Trek Foundation helps efforts
Over the next 20 years, Elings Park’s nine miles of trails will be improved, expanded and sustained thanks to the financial support of the Trek Foundation.
The local SAGE Trail Alliance will begin work later this month. The alliance has provided trail stewardship for decades.
The stewardship includes trail maintenance and construction.
“Due to mud, people have put in ruts and erosion after rains, and trails have been amended to change grade and help the water run-off. Some trails are user-created, so old trails will be denaturalized and redesigned,” SAGE Executive Director Dillion Osleger told the News-Press.
The donation will also cover the creation of a trail map covering the entire park, which will be made available to the public for free and featured on two new information kiosks.
The new trail map will be made available to the public in a digital format and on several new map kiosks that are being constructed by SAGE with funding from the donation.
“We have experienced an explosion of trail use due to the COVID-19 quarantine and the growth in the popularity of mountain biking. This generous funding will take our trails from ‘good’ to ‘outstanding’ and also benefits the park’s many walkers and hikers who share the trails with cyclists,” said Dean Noble, Elings Park’s executive director.
The Trek Foundation was founded in July 2021 by Trek Bicycle, a global leader in the manufacture and design of bicycles and bicycle-related products.
Trek Bicycle was founded by John and Tania Burke. Mr. Burke is the CEO of Trek Bicycle, and Ms. Burke is the CEO of Trek Travel.
“One of the requirements for the grant is actively pursuing more youth mountain biking, which will be in partnership with NICA (National Interscholastic Cycling Association),” Mr. Noble said.
Elings Park is one of four initial projects funded by the Trek Foundation. The project met funding criteria designed to ensure a meaningful, long-lasting contribution to the community, its riders and the planet.
“Our world needs more people on bikes and people need great places to ride those bikes. This investment in Elings Park will help get more people on their bikes and outside in the awesome ecosystems of the Central Coast,” said Bob Burns, Trek Bicycle vice president of advocacy.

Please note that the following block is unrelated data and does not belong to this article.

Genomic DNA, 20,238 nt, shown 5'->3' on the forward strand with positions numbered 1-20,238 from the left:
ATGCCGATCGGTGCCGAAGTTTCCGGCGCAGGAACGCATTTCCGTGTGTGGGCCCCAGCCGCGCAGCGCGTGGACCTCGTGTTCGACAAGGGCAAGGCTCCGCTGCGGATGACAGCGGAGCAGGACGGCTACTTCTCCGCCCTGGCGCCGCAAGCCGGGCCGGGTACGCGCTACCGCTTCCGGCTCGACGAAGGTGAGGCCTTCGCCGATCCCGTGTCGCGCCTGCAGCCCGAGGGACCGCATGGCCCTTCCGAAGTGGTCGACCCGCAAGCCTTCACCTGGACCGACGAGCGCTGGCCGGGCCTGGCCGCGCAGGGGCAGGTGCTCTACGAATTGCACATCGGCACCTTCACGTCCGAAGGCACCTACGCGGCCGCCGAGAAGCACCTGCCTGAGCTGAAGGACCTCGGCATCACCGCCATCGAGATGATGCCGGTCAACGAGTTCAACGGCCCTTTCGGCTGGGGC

In addition to maintaining the existing trails, SAGE will also develop new trails and provide ecological restoration of key areas.
SAGE is partnering with White Buffalo Land Trust to remove the park’s invasive, non-native plants and replant with raised-bed, native gardens.
The two main key areas being ecologically restored are on the south side of the park, the first being near Las Positas Road and the second being near Cliff Drive, Mr. Osleger told the News-Press. The south side of the park is where the trails are. All the area high schools use the park for their track and field meets.
Elings is the largest park in Santa Barbara and is heavily used by people from diverse neighborhoods.
“There is value and equity in nature access. I want to provide as much access and education as possible for people to come out and experience nature closer to their homes,” said Mr. Osleger.
The project of restoring and maintaining Elings Park, using funding from the Trek Foundation donation, is based on research that has been done by Mr. Osleger.
Trek Bicycle has been funding Mr. Osleger’s research for the past five years, through the donations of the owners, to SAGE.
That support is continuing through Trek Foundation, which was formed in July 2021 as a DBA (“doing business as”).
According to Mr. Osleger’s research, the land that the park now sits on was historically a city dump, then a sheep farm. So the land has been previously inhabited by horses and lots of sheep.
“For over 20 years, SAGE has worked with Elings to provide free trail access in town, now we look to the next 20. We are ecstatic to begin a new phase with our longtime partner the Trek Foundation to improve the experience and landscape for all users, and to help make Elings Park the epicenter of outdoor activity in Santa Barbara,” said Mr. Osleger.
Added Mr. Noble, “I hope we have built some really healthy habits and once people get a taste of hiking, biking etc., they may not renew their gym memberships.”
Mr. Noble said the dollar amount of Trek Foundation’s donation for Elings Park isn’t being released at this time, but they are looking at a multi-year partnership.
“Trek is also allowing us to offer sponsorships. It’s a super investment in trails, the future of the park and the youth,” Mr. Noble said.
Many mountain bike trails are steep and difficult to access, but the trails at Elings Park are perfect for families and children, according to local mountain bikers.
“Many trails were not made with the ecological science we have now,” Mr. Noble told the News-Press. “Many trails will be refurbished, and some may even be decommissioned if necessary. We want to be sensitive to plant and animal life, as well as the natural flow of water.”
Some unique attractions in the park include nationally recognized sculptures in south bluff, goats, sheep, lamas and two paragliding schools: Eagle Paragliding and Fly Above All Paragliding.
Elings Park is the home of the oldest continuously operated paragliding training hill in North America.
“Most people are not aware that Elings Park is more than twice the size of Disneyland. Disneyland is now 100-acres with the addition of the new Star Wars exhibit (Galaxy’s Edge),” Mr. Noble said. “Elings Park is 238 acres, approximately 120 of which are trails, smack dab in the middle of the Santa Barbara Mesa.”